On to module details. As mentioned earlier, the
os modules form the
core of much of Python’s system-related toolset. Let’s
now take a quick, interactive tour through some of the tools in these
two modules, before applying them in bigger examples.
Like most modules,
sys includes both informational
names and functions that take action. For instance, its attributes
give us the name of the underlying operating system the platform code
is running on, the largest possible integer on this machine, and the
version number of the Python interpreter running our code:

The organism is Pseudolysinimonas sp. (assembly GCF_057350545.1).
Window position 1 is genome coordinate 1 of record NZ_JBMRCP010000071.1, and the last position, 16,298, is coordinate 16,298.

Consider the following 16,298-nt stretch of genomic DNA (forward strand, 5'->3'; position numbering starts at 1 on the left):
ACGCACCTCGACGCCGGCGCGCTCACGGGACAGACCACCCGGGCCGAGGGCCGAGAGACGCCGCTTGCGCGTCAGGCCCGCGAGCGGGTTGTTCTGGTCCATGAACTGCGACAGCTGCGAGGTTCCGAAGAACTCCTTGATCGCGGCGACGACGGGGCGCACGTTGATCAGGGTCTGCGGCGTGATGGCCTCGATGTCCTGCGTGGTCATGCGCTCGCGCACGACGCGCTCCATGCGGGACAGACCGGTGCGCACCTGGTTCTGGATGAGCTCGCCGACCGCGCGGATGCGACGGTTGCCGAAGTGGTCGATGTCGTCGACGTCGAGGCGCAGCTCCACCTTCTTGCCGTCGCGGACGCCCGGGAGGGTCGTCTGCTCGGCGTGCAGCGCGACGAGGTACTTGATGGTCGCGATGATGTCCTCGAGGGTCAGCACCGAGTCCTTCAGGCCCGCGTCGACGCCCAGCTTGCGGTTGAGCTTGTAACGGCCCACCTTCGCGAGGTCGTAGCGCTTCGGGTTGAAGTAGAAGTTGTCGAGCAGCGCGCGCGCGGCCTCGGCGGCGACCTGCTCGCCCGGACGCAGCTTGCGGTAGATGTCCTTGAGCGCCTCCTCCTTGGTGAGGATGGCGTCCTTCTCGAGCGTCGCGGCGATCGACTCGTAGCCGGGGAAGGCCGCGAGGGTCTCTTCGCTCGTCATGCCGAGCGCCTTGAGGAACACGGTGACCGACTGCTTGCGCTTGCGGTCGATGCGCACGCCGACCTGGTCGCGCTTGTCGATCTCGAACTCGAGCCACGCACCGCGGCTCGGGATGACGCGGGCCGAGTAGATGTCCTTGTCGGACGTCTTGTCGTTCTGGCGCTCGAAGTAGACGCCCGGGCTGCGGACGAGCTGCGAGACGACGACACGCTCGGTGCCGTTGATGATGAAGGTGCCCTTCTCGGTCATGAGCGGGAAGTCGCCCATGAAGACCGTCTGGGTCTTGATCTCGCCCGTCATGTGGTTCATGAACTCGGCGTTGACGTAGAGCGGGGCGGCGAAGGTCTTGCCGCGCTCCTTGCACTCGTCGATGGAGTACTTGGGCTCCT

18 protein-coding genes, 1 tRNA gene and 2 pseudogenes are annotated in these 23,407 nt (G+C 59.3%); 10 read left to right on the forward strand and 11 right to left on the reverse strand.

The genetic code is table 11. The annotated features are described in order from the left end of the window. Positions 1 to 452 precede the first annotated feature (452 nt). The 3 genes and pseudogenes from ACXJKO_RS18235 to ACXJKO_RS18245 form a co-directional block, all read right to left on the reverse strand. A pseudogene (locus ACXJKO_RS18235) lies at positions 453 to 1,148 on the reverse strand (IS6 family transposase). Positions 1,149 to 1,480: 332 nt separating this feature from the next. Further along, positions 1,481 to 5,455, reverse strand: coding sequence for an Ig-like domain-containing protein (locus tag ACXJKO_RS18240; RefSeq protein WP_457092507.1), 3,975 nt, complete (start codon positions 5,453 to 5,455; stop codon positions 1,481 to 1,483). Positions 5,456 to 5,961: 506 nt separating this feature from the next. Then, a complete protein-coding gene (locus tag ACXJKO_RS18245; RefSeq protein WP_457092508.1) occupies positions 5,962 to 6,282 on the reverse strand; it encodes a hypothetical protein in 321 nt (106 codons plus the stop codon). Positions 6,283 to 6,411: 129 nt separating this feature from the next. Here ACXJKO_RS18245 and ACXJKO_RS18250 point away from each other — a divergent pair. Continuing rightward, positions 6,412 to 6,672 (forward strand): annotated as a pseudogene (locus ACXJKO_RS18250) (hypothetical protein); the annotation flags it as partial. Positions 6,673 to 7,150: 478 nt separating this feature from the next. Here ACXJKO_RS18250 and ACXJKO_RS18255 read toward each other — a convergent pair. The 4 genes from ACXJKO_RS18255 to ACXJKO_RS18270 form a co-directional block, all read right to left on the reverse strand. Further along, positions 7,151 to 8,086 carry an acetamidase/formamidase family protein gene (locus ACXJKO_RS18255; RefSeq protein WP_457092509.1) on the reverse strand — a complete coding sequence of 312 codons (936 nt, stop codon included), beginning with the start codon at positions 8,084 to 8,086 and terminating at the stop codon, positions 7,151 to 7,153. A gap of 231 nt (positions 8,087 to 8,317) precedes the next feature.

sys.platform, sys.maxint, sys.version('win32', 2147483647, '1.5.2 (#0, Apr 13 1999, 10:51:12) [MSC 32 bit (Intel)]') >>> >>>
if sys.platform[:3] == 'win': print 'hello windows'... hello windows
If you have code that must act differently on different machines,
simply test the
sys.platform string as done here;
although most of Python is cross-platform, nonportable tools are
usually wrapped in
if tests like the one here. For
instance, we’ll see later that program launch and low-level
console interaction tools vary per platform today -- simply test
sys.platform to pick the right tool for the
machine your script is running on.
sys module also lets us inspect the module
search path both interactively and within a Python program.
sys.path is a list of strings representing the true search path in a running Python interpreter. ...